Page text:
The first-ever SxSW Eco took place this week in Austin, Texas. It was a three-day event that brought together sustainable companies, scientists, politicians, media and citizens that are concerned about the environment and passionate about finding solutions to tomorrow’s problems today.
Consider this: Global average energy consumption is approximately 2,000 watts per capita. In the United States, average energy consumption is approximately 10,000 watts per capita.
Also consider that, in the U.S., 40 percent of that energy comes from coal, 20 percent from oil, and 2.5 percent from gas. Renewables are only a tiny sliver on the energy pie chart. In other countries, like Ethiopia, the energy consumption picture is completely opposite: 89 percent of energy comes from combined renewable sources (biomass) and waste materials.
But the standard of living in the United States is worlds away from Ethiopia and other developing countries. And I don’t think you’ll find anyone who’d be willing to trade their job, nice comfy bed, car, and laptop for life in a grass hut.
So is it even possible for us to dream of lowering our energy consumption to 2,000 watts? And if so, what would that life look like?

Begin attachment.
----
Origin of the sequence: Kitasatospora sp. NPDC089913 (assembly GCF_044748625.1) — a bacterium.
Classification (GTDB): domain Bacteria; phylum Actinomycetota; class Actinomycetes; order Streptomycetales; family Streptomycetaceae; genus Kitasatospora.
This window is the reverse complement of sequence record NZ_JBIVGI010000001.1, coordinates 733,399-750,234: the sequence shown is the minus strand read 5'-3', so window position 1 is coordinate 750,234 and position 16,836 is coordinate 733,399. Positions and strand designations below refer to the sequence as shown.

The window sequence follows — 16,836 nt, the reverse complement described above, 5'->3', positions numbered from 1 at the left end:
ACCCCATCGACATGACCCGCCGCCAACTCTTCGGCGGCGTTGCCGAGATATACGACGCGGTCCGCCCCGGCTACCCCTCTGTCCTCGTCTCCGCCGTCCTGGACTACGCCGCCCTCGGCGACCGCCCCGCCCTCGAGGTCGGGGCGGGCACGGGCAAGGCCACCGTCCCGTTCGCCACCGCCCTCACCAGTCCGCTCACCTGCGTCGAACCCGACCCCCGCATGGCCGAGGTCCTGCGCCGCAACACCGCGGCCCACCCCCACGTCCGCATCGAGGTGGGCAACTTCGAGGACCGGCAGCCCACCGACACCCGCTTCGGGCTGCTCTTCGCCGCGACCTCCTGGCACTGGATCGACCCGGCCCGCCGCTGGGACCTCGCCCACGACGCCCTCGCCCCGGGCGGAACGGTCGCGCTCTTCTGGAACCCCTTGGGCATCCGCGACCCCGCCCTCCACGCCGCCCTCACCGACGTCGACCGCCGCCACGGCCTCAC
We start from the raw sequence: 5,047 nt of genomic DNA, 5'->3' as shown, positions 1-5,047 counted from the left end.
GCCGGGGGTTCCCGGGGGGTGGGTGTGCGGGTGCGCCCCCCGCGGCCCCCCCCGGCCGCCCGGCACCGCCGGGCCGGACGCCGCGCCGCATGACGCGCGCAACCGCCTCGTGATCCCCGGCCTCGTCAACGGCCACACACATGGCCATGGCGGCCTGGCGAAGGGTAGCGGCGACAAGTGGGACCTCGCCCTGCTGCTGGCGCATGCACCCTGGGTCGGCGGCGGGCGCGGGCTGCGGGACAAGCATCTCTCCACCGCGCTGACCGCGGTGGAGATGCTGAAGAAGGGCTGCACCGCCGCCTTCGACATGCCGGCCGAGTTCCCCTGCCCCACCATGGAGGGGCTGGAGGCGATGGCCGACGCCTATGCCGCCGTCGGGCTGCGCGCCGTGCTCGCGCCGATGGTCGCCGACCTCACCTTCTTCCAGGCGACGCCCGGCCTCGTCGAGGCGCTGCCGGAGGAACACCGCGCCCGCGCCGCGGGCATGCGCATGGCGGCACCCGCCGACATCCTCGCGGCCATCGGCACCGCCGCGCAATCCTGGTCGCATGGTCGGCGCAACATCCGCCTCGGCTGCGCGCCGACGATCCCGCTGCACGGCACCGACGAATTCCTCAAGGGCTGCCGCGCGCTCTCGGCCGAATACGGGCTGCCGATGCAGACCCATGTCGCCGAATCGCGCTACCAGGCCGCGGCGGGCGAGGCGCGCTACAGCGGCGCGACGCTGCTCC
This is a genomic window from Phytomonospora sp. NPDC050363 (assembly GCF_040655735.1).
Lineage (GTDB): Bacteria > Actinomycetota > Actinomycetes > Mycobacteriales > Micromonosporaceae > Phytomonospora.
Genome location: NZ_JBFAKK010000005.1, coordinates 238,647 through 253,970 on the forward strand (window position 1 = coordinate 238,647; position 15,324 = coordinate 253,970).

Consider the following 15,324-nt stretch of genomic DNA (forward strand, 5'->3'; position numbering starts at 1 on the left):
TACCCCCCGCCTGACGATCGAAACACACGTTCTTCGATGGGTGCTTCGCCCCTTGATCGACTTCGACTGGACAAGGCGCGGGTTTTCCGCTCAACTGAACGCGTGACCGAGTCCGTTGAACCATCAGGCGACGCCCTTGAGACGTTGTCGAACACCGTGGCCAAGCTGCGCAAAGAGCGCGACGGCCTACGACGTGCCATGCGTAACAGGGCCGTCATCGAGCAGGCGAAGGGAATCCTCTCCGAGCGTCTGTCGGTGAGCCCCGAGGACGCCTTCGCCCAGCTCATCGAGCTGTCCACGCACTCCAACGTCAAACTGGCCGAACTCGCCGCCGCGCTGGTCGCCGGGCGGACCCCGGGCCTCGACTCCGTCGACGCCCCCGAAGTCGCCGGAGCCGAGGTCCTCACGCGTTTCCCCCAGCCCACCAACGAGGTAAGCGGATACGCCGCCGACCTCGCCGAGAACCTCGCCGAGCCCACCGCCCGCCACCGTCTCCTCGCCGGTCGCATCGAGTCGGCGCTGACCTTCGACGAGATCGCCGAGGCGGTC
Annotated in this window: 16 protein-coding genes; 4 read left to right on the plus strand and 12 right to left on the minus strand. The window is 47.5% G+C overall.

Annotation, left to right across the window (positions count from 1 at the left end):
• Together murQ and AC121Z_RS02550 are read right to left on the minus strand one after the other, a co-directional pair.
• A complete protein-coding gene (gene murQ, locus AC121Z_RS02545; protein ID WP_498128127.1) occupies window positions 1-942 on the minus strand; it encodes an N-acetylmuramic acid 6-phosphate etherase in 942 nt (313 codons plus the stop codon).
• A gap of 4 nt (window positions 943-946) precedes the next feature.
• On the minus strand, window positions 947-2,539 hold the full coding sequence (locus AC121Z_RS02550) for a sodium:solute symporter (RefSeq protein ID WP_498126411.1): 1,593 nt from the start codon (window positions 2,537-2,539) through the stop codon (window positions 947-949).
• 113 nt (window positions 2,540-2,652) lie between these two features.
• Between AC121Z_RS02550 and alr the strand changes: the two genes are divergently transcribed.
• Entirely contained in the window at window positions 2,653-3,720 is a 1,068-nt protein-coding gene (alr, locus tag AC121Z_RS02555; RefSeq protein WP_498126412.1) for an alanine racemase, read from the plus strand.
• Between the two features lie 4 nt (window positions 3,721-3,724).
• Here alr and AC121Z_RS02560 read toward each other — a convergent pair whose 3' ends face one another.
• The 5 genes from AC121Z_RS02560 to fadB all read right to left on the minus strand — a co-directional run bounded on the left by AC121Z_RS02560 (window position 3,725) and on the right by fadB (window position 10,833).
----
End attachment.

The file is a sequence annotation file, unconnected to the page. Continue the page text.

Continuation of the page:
This was the topic of discussion during a SxSW Eco presentation on Thursday by Matthew Gardner of Sustainserve, Inc.
Gardener suggested that rather than looking at countries like Ethiopia, who are almost at the opposite end of the energy consumption and style of life spectrum, the United States would be better served by emulating Switzerland and other European countries that have managed to maintain a high quality of life while reducing their per capita energy consumption to around 5,000 watts.
Rather than waiting for cutting edge technologies and fuels to make their way to the market, Gardner suggests there are simple policy changes that could have a drastic and immediate effect. For example, just implementing zero energy standards for new buildings, mandated sleep mode for all electronics, and requiring widespread deployment of Combined Heat & Power technologies (CHP) would result in almost a 10 percent reduction in energy use.
The best thing about these three particular points is that the technology already exists and would have zero net effect on quality of life in America. Using them as a foundation for more intensive changes to be implemented gradually over time puts the U.S. on a comfortable path to life at 5,000 or 6,000 watts in a matter of years instead of decades.
Politicians can be reluctant to push these kinds of regulatory changes, so Gardener suggests it’s important to get the public invested in this process as well.
Communicating the message of a sustainable lifestyle in a way that people will understand on a personal level is a must. We need to start talking about life at 2,000 watts as a norm, not a lofty goal. We need to leave green jargon behind and communicate in terms of saved money and time.
And most of all, we need to remind people that with a few pointed changes in infrastructure, energy, transportation habits, we can move closer to life at 2,000 watts without sacrificing quality of life.